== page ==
The Hall Technique 10 years on: its effect and influence

Welbury, Richard orcid iconORCID: 0000-0002-9322-2440 (2017) The Hall Technique 10 years on: its effect and influence. British Dental Journal, 222 (6). pp. 421-422. ISSN 0007-0610

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Dental caries in early childhood can have a very significant effect not only on the oral health of young children but on their
quality of life and that of their families. Added to this are the long-term infective risks to the host of untreated caries in
primary teeth but also the risk of damage to successor permanent teeth. Traditional restoration of damaged primary teeth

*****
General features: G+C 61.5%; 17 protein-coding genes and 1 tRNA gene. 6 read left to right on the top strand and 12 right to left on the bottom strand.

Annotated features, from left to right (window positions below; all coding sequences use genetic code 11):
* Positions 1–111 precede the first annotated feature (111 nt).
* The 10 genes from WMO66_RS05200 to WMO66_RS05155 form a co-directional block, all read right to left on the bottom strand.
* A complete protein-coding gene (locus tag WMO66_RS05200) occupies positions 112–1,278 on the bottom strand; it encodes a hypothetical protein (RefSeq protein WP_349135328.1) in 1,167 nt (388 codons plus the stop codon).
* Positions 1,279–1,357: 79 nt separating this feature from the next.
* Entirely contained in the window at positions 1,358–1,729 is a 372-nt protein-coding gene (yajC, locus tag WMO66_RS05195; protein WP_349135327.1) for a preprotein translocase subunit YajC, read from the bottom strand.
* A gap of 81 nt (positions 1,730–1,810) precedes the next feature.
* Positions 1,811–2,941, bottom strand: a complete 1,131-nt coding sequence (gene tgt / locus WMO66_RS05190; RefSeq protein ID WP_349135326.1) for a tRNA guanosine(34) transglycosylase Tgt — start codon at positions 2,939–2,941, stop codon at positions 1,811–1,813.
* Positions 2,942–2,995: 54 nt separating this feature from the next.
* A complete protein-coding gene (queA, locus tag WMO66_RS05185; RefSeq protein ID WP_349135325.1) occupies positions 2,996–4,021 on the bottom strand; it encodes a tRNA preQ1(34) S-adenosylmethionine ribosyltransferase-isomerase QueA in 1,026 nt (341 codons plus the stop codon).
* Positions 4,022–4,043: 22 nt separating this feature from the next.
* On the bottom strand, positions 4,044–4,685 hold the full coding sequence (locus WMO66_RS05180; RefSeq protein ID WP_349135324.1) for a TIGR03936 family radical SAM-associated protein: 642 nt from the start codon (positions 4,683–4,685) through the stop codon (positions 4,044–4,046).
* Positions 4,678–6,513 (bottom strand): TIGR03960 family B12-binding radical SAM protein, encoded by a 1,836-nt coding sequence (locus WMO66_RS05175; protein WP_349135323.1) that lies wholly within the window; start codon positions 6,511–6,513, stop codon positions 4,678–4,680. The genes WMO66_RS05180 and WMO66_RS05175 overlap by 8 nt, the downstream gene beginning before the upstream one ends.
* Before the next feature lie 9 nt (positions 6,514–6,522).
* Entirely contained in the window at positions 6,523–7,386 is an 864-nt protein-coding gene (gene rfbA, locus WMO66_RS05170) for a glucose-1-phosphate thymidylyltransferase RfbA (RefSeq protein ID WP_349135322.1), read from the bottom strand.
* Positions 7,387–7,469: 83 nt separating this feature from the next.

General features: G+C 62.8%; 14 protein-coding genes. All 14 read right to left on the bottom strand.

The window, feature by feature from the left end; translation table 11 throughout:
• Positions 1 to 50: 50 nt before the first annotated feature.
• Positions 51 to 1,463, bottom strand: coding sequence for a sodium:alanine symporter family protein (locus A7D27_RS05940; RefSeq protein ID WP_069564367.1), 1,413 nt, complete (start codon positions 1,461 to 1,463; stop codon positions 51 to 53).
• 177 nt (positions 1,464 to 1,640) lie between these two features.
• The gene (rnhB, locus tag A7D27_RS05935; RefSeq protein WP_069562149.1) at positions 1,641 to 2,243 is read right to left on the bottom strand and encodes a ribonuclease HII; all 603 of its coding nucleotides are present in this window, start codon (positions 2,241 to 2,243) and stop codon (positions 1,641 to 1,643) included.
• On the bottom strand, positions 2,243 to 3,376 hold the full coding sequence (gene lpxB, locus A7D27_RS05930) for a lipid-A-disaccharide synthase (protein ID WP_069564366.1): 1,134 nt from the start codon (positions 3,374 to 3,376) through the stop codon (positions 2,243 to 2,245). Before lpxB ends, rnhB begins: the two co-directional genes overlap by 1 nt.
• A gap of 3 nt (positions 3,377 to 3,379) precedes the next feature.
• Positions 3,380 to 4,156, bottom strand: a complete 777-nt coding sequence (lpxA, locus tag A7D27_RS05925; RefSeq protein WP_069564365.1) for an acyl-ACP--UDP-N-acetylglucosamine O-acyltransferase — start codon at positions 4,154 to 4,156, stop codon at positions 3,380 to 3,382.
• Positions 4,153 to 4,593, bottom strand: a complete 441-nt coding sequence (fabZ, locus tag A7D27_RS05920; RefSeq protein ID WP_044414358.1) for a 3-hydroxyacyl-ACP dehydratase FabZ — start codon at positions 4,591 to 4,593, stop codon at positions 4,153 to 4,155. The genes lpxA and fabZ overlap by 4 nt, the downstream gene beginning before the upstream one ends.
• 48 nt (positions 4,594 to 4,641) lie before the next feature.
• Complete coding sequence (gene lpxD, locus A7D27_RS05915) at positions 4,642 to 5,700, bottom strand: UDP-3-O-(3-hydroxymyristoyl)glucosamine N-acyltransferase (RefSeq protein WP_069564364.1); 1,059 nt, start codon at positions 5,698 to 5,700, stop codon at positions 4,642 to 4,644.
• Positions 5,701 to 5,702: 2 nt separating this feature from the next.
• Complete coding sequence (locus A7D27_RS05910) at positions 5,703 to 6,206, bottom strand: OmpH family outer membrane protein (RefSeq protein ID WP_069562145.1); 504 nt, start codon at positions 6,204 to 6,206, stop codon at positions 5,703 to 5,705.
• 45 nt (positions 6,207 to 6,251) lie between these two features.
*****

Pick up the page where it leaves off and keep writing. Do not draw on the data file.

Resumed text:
has been shown to have only moderate outcomes depending on the techniques and materials used and the ability of
children to cooperate because of age or other factors. The Hall technique has outperformed other techniques in randomised
clinical trials. In this Opinion Article I will take a look back at the Innes et al. paper, first published in this Journal in 2006,
that introduced the Hall Technique and the subsequent scientific literature which provided us with high quality scientific
evidence of the efficacy of the technique. I will evaluate how this new technique has affected the management of early
childhood caries and hence its influence on wider oral and general health.

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